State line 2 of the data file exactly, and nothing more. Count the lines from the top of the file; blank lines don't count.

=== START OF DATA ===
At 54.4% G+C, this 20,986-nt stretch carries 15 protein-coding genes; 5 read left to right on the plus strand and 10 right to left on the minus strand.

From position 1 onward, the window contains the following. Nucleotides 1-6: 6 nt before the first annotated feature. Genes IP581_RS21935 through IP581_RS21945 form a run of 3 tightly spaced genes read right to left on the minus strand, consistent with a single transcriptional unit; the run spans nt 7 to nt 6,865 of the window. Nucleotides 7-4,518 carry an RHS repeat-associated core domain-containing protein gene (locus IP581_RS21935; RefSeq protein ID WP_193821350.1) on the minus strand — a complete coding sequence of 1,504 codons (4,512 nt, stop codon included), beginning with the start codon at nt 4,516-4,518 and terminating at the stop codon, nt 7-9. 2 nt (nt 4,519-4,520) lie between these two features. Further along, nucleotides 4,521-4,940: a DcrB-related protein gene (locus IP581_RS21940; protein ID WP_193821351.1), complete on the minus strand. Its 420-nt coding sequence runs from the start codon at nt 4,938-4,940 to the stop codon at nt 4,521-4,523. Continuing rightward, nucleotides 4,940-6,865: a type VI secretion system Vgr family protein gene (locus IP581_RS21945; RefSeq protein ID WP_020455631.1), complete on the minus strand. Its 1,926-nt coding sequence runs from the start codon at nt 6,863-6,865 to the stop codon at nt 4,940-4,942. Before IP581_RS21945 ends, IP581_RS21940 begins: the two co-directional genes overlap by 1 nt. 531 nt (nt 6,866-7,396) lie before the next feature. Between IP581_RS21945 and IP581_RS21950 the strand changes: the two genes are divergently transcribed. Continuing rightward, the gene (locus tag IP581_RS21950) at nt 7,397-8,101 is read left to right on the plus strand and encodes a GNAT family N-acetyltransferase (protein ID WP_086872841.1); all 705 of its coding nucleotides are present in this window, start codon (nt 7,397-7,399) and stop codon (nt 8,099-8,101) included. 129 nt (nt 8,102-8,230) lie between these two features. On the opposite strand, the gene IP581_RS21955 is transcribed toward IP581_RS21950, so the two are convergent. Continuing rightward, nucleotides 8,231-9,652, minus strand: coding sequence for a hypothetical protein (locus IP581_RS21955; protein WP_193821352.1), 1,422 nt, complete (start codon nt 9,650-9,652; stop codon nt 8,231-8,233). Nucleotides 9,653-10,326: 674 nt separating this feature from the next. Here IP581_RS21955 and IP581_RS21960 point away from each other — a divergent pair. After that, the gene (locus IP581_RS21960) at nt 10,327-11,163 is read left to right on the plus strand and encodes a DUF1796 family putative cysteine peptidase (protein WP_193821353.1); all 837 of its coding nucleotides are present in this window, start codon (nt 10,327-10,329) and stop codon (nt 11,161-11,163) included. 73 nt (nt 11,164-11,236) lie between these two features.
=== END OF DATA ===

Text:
From position 1 onward, the window contains the following. Nucleotides 1-6: 6 nt before the first annotated feature. Genes IP581_RS21935 through IP581_RS21945 form a run of 3 tightly spaced genes read right to left on the minus strand, consistent with a single transcriptional unit; the run spans nt 7 to nt 6,865 of the window. Nucleotides 7-4,518 carry an RHS repeat-associated core domain-containing protein gene (locus IP581_RS21935; RefSeq protein ID WP_193821350.1) on the minus strand — a complete coding sequence of 1,504 codons (4,512 nt, stop codon included), beginning with the start codon at nt 4,516-4,518 and terminating at the stop codon, nt 7-9. 2 nt (nt 4,519-4,520) lie between these two features. Further along, nucleotides 4,521-4,940: a DcrB-related protein gene (locus IP581_RS21940; protein ID WP_193821351.1), complete on the minus strand. Its 420-nt coding sequence runs from the start codon at nt 4,938-4,940 to the stop codon at nt 4,521-4,523. Continuing rightward, nucleotides 4,940-6,865: a type VI secretion system Vgr family protein gene (locus IP581_RS21945; RefSeq protein ID WP_020455631.1), complete on the minus strand. Its 1,926-nt coding sequence runs from the start codon at nt 6,863-6,865 to the stop codon at nt 4,940-4,942. Before IP581_RS21945 ends, IP581_RS21940 begins: the two co-directional genes overlap by 1 nt. 531 nt (nt 6,866-7,396) lie before the next feature. Between IP581_RS21945 and IP581_RS21950 the strand changes: the two genes are divergently transcribed. Continuing rightward, the gene (locus tag IP581_RS21950) at nt 7,397-8,101 is read left to right on the plus strand and encodes a GNAT family N-acetyltransferase (protein ID WP_086872841.1); all 705 of its coding nucleotides are present in this window, start codon (nt 7,397-7,399) and stop codon (nt 8,099-8,101) included. 129 nt (nt 8,102-8,230) lie between these two features. On the opposite strand, the gene IP581_RS21955 is transcribed toward IP581_RS21950, so the two are convergent. Continuing rightward, nucleotides 8,231-9,652, minus strand: coding sequence for a hypothetical protein (locus IP581_RS21955; protein WP_193821352.1), 1,422 nt, complete (start codon nt 9,650-9,652; stop codon nt 8,231-8,233). Nucleotides 9,653-10,326: 674 nt separating this feature from the next. Here IP581_RS21955 and IP581_RS21960 point away from each other — a divergent pair. After that, the gene (locus IP581_RS21960) at nt 10,327-11,163 is read left to right on the plus strand and encodes a DUF1796 family putative cysteine peptidase (protein WP_193821353.1); all 837 of its coding nucleotides are present in this window, start codon (nt 10,327-10,329) and stop codon (nt 11,161-11,163) included. 73 nt (nt 11,164-11,236) lie between these two features.